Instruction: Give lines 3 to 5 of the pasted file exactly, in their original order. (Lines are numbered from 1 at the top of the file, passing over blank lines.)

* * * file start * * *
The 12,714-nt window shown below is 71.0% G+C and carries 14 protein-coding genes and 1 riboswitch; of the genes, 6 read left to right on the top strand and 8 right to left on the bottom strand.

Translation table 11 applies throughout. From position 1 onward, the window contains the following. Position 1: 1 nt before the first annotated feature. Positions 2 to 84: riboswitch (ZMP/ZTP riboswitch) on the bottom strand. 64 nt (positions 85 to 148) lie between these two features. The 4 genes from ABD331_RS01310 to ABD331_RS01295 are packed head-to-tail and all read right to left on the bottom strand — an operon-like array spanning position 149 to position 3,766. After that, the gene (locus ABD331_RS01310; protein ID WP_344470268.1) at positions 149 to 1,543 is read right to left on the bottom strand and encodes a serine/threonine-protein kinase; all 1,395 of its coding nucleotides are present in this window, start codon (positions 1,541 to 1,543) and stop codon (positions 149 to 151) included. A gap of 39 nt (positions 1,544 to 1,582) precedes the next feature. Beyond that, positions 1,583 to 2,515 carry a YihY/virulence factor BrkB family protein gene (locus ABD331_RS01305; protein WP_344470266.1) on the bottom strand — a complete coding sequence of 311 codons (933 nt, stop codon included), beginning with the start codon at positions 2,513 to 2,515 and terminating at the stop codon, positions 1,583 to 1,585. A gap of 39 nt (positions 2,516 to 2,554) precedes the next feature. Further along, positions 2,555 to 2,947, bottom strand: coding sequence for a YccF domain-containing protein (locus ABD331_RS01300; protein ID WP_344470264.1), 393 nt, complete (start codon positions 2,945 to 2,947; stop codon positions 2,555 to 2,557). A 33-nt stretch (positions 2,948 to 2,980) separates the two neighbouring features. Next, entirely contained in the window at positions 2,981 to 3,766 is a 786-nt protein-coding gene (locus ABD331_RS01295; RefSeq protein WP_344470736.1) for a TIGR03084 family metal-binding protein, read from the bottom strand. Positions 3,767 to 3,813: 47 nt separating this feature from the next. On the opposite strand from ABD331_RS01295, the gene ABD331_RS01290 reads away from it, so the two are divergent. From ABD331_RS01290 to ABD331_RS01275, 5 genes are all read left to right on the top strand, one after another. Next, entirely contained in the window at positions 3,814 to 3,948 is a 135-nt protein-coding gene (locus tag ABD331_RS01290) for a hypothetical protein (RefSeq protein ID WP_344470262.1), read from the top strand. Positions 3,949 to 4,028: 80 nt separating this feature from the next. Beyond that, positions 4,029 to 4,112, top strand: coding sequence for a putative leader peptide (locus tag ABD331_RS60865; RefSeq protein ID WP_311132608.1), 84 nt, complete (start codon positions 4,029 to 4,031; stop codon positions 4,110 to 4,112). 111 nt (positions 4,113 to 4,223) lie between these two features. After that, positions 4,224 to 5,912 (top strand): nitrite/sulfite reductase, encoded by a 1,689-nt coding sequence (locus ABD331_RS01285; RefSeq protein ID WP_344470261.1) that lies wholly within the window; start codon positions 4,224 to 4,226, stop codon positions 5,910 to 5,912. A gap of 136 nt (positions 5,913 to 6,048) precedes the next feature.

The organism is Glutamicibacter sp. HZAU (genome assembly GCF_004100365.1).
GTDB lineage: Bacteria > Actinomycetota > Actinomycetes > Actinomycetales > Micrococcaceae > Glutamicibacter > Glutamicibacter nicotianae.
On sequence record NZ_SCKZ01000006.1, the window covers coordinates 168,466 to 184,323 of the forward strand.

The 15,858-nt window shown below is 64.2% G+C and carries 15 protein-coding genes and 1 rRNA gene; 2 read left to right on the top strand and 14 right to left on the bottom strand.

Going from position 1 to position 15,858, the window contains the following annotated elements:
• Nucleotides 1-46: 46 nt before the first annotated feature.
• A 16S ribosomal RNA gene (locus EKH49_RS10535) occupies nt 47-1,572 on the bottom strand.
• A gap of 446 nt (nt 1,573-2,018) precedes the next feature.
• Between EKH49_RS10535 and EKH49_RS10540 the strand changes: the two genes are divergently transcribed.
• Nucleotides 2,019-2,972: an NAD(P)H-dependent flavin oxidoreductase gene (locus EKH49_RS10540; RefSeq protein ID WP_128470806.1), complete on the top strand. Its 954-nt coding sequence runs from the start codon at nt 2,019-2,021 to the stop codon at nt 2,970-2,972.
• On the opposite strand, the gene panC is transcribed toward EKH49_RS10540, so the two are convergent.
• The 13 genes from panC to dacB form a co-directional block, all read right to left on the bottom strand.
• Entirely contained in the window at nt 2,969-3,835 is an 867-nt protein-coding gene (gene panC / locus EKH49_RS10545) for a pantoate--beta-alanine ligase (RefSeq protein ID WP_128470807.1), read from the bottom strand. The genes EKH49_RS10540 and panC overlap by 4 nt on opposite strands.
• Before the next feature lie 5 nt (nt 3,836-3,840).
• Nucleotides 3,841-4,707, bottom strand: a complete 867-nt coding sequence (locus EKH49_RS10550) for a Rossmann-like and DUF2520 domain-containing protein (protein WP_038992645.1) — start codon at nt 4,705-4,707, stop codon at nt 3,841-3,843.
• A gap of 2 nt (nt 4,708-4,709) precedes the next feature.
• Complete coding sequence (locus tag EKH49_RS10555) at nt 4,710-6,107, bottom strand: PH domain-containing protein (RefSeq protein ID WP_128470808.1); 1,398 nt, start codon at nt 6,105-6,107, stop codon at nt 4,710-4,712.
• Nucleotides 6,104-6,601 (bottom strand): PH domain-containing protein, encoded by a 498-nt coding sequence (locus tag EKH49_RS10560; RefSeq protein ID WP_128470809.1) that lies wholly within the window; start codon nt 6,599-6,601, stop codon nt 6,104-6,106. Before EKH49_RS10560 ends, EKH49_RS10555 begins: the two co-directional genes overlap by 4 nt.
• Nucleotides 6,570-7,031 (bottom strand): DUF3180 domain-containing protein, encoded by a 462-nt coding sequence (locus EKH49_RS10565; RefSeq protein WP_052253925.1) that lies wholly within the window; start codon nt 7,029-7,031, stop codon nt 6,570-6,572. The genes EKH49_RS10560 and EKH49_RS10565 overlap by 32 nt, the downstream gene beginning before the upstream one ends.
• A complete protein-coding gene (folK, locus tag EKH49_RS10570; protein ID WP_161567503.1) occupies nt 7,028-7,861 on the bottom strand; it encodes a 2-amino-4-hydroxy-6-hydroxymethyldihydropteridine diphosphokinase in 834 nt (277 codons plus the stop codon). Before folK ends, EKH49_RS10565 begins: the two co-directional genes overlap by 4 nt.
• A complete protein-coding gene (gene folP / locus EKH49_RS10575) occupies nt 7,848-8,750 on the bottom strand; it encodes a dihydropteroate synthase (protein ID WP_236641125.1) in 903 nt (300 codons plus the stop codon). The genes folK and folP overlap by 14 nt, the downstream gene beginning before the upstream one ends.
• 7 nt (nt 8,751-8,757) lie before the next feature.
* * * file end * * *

The organism is Glutamicibacter sp. HZAU (genome assembly GCF_004100365.1).
GTDB lineage: Bacteria > Actinomycetota > Actinomycetes > Actinomycetales > Micrococcaceae > Glutamicibacter > Glutamicibacter nicotianae.
On sequence record NZ_SCKZ01000006.1, the window covers coordinates 168,466 to 184,323 of the forward strand.